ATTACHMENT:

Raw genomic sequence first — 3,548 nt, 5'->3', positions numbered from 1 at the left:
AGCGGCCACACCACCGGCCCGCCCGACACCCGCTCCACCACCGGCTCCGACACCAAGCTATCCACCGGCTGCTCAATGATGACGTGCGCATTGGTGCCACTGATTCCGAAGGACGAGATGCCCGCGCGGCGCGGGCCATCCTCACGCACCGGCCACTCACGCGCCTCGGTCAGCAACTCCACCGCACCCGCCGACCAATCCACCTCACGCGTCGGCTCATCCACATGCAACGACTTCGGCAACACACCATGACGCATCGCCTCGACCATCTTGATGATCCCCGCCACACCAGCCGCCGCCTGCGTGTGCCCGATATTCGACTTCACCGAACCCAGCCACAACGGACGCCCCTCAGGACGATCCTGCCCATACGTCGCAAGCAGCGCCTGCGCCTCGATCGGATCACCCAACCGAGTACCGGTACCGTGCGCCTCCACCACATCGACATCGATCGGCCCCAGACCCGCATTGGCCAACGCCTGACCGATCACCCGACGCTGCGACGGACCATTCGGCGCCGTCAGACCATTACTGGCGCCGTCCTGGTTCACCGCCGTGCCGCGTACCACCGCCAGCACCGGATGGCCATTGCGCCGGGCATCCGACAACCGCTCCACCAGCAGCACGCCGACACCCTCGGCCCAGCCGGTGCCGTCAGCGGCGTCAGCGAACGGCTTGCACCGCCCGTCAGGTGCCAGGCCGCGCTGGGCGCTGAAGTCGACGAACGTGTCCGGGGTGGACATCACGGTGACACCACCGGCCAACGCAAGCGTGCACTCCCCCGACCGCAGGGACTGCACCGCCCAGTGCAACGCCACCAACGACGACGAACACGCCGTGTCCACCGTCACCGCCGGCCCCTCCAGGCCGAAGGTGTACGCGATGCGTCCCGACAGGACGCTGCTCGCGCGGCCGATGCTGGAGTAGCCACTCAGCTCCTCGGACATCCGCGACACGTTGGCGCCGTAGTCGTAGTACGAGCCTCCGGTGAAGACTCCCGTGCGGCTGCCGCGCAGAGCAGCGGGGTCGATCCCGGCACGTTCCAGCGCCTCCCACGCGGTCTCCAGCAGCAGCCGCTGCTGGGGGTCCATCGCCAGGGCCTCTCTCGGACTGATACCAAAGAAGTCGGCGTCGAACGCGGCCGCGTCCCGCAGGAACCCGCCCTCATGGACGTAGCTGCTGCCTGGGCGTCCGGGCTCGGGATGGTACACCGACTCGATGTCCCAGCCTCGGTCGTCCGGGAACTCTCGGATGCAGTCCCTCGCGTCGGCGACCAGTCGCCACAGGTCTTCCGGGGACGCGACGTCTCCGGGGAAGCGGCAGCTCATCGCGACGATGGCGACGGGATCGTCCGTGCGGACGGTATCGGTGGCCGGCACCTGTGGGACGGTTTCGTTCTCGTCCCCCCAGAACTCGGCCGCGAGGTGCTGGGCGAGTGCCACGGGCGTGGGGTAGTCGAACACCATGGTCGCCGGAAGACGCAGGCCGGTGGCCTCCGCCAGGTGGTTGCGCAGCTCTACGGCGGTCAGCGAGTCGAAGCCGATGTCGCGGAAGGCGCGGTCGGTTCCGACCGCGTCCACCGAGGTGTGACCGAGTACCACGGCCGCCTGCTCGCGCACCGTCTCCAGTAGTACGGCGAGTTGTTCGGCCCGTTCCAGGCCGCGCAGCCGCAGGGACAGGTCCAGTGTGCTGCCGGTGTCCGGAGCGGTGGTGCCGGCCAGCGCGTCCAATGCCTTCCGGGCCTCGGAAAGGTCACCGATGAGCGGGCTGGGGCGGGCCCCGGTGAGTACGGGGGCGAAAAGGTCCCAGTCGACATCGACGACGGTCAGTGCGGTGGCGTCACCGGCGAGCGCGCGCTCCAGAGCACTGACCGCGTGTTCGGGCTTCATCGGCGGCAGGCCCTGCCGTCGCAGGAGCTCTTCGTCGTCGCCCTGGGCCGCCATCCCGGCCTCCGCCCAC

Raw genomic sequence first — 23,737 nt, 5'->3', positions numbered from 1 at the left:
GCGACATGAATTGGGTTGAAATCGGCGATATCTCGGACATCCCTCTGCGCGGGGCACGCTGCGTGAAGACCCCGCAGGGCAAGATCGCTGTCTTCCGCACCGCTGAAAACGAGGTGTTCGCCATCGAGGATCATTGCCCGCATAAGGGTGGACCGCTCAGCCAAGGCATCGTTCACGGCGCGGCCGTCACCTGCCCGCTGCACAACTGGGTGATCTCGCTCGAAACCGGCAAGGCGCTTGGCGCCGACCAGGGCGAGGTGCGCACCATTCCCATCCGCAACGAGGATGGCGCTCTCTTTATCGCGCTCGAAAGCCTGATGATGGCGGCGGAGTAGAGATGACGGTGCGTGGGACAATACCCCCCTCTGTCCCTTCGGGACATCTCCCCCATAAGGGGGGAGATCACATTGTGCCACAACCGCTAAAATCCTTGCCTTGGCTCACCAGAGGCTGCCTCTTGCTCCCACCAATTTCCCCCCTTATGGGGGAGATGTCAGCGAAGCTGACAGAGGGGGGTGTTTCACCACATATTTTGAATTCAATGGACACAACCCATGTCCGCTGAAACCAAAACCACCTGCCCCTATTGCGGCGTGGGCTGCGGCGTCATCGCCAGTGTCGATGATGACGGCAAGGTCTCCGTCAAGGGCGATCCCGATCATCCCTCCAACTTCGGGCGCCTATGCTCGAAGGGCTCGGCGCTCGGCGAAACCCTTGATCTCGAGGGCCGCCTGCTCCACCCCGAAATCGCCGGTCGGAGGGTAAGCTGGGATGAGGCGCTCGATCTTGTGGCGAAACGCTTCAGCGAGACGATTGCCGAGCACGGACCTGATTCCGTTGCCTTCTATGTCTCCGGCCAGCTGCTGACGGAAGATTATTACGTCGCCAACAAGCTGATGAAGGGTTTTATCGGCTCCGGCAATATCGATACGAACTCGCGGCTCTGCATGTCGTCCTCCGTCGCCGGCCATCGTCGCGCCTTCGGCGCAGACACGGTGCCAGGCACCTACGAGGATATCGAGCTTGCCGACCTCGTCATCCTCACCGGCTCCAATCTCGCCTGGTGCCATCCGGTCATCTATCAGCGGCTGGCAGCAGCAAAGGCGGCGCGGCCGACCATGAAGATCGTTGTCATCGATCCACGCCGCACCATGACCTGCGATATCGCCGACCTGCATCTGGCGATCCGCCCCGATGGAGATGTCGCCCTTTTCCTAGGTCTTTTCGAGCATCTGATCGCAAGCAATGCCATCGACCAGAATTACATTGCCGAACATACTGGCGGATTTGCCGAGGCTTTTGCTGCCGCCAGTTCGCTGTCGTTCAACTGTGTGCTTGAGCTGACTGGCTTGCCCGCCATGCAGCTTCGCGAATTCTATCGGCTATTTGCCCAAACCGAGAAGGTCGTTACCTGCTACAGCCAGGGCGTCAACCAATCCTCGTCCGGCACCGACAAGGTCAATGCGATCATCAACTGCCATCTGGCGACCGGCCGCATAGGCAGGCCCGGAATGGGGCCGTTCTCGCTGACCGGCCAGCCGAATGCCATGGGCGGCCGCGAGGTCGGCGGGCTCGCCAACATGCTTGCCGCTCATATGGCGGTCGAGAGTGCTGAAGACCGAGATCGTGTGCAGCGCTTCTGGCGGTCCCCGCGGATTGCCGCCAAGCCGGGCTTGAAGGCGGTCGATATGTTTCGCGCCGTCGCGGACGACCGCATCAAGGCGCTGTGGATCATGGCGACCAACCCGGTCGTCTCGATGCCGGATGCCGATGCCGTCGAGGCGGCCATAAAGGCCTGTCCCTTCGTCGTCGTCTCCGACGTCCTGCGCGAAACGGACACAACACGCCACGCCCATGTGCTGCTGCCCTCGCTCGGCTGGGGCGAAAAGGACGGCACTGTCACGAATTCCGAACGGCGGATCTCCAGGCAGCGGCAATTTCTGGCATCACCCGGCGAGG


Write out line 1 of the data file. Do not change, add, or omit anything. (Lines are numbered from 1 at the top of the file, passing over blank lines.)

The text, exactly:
Raw genomic sequence first — 3,548 nt, 5'->3', positions numbered from 1 at the left: